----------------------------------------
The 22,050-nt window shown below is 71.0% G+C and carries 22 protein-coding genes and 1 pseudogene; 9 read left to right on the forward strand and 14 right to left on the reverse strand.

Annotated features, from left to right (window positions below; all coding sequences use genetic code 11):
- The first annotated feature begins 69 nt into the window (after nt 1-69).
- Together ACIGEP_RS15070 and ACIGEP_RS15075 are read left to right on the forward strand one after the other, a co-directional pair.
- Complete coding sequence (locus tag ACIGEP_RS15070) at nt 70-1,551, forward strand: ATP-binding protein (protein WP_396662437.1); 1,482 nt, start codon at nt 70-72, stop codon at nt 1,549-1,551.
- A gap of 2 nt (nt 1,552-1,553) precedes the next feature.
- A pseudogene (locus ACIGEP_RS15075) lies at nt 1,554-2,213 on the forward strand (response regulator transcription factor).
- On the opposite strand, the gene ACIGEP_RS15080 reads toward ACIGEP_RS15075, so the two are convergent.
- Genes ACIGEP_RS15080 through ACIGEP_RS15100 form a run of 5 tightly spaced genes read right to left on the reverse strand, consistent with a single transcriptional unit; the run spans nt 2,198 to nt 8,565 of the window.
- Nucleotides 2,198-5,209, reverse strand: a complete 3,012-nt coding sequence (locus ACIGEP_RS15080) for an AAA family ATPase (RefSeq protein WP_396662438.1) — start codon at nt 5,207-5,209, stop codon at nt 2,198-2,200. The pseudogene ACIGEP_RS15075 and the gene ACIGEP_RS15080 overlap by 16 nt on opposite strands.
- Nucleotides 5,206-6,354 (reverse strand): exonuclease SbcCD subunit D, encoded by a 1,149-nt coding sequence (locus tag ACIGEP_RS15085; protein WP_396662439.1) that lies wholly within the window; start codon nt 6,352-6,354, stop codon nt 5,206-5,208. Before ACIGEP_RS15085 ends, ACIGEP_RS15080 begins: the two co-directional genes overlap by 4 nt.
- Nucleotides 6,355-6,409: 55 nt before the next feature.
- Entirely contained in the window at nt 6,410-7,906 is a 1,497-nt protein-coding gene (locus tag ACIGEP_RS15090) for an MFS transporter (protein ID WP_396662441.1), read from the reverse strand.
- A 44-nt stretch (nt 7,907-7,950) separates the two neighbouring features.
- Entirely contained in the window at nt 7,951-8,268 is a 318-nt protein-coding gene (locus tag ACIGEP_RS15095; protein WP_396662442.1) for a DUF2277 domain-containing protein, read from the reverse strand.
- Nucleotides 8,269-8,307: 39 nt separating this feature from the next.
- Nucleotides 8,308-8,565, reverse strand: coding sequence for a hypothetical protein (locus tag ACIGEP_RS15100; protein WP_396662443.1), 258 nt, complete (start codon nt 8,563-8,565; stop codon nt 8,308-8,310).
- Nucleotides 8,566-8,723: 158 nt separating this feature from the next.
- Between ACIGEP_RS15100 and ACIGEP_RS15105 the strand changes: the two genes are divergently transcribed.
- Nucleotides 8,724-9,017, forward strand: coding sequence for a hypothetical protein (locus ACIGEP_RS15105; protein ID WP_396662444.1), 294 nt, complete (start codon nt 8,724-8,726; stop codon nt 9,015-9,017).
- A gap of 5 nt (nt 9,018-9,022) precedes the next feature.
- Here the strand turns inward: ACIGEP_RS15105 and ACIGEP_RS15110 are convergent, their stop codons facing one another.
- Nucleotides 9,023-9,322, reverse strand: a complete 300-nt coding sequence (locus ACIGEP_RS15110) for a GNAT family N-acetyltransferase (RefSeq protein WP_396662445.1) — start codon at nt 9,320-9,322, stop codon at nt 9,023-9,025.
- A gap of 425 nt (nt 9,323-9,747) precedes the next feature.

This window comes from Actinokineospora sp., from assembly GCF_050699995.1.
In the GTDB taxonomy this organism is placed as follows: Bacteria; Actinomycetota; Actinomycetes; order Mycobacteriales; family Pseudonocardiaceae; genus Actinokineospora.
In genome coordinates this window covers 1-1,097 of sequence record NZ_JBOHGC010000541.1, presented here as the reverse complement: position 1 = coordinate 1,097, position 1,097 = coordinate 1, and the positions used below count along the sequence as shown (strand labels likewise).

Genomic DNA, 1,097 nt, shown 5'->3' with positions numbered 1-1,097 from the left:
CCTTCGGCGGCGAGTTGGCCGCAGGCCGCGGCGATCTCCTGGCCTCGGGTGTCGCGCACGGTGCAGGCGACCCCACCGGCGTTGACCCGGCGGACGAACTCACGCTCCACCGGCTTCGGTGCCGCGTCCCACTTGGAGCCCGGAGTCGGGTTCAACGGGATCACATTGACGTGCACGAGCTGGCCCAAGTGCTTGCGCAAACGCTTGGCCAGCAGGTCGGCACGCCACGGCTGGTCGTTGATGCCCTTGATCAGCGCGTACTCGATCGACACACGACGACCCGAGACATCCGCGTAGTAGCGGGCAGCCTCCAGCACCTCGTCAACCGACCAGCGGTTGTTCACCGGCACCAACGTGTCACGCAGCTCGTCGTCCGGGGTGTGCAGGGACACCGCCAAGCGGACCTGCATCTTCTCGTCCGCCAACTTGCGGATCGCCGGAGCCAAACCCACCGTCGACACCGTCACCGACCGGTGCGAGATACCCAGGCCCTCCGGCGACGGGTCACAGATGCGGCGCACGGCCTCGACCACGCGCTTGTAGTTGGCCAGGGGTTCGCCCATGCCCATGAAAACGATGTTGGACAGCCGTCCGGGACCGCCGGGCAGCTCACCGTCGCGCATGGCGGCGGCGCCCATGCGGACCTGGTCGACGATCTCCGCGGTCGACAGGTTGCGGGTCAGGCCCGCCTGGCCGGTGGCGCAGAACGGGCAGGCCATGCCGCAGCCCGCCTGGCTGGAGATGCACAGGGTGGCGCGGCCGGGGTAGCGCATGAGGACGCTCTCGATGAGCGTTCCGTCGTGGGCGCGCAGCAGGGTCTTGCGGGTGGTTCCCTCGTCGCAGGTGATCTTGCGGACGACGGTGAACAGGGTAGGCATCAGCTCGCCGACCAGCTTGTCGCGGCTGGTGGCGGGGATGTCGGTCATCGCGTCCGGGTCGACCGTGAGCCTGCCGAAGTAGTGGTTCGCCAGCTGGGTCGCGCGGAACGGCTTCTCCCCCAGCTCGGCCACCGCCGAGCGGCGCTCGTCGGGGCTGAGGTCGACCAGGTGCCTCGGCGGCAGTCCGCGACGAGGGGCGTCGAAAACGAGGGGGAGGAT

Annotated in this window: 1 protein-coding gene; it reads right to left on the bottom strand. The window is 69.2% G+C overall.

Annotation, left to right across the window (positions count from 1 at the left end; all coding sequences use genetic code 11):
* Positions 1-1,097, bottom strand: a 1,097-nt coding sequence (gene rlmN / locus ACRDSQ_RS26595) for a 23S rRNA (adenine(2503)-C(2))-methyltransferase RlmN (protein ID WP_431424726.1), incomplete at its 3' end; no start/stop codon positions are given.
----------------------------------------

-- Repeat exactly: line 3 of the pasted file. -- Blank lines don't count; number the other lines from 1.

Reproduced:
- The first annotated feature begins 69 nt into the window (after nt 1-69).